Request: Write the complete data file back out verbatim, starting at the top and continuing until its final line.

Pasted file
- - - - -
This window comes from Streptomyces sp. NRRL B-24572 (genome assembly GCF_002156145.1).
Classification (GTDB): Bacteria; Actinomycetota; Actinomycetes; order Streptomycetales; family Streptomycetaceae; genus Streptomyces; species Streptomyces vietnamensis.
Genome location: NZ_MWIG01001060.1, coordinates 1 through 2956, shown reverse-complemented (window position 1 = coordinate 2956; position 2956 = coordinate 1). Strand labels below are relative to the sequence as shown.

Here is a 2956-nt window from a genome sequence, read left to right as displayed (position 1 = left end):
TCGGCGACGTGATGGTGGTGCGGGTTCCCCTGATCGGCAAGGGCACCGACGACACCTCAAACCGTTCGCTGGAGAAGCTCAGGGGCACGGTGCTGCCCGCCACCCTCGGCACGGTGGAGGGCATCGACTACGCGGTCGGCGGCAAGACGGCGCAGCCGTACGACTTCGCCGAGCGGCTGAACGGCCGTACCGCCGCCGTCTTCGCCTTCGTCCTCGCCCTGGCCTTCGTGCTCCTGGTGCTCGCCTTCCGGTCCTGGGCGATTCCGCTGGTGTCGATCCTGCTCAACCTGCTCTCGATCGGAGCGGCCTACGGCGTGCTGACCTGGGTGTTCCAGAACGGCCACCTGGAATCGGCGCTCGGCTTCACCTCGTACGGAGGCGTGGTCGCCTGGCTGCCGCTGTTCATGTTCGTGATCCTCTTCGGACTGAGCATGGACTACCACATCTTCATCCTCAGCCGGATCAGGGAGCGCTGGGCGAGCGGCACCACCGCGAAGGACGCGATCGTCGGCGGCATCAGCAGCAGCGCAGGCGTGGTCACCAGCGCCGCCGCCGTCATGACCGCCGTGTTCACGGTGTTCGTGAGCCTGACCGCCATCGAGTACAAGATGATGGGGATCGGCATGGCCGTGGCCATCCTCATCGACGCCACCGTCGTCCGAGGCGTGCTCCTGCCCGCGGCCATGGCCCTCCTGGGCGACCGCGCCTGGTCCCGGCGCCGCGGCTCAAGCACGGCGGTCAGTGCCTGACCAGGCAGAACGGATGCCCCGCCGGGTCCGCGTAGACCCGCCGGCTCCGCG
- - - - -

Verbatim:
This window comes from Streptomyces sp. NRRL B-24572 (genome assembly GCF_002156145.1).
Classification (GTDB): Bacteria; Actinomycetota; Actinomycetes; order Streptomycetales; family Streptomycetaceae; genus Streptomyces; species Streptomyces vietnamensis.
Genome location: NZ_MWIG01001060.1, coordinates 1 through 2956, shown reverse-complemented (window position 1 = coordinate 2956; position 2956 = coordinate 1). Strand labels below are relative to the sequence as shown.

Here is a 2956-nt window from a genome sequence, read left to right as displayed (position 1 = left end):
TCGGCGACGTGATGGTGGTGCGGGTTCCCCTGATCGGCAAGGGCACCGACGACACCTCAAACCGTTCGCTGGAGAAGCTCAGGGGCACGGTGCTGCCCGCCACCCTCGGCACGGTGGAGGGCATCGACTACGCGGTCGGCGGCAAGACGGCGCAGCCGTACGACTTCGCCGAGCGGCTGAACGGCCGTACCGCCGCCGTCTTCGCCTTCGTCCTCGCCCTGGCCTTCGTGCTCCTGGTGCTCGCCTTCCGGTCCTGGGCGATTCCGCTGGTGTCGATCCTGCTCAACCTGCTCTCGATCGGAGCGGCCTACGGCGTGCTGACCTGGGTGTTCCAGAACGGCCACCTGGAATCGGCGCTCGGCTTCACCTCGTACGGAGGCGTGGTCGCCTGGCTGCCGCTGTTCATGTTCGTGATCCTCTTCGGACTGAGCATGGACTACCACATCTTCATCCTCAGCCGGATCAGGGAGCGCTGGGCGAGCGGCACCACCGCGAAGGACGCGATCGTCGGCGGCATCAGCAGCAGCGCAGGCGTGGTCACCAGCGCCGCCGCCGTCATGACCGCCGTGTTCACGGTGTTCGTGAGCCTGACCGCCATCGAGTACAAGATGATGGGGATCGGCATGGCCGTGGCCATCCTCATCGACGCCACCGTCGTCCGAGGCGTGCTCCTGCCCGCGGCCATGGCCCTCCTGGGCGACCGCGCCTGGTCCCGGCGCCGCGGCTCAAGCACGGCGGTCAGTGCCTGACCAGGCAGAACGGATGCCCCGCCGGGTCCGCGTAGACCCGCCGGCTCCGCG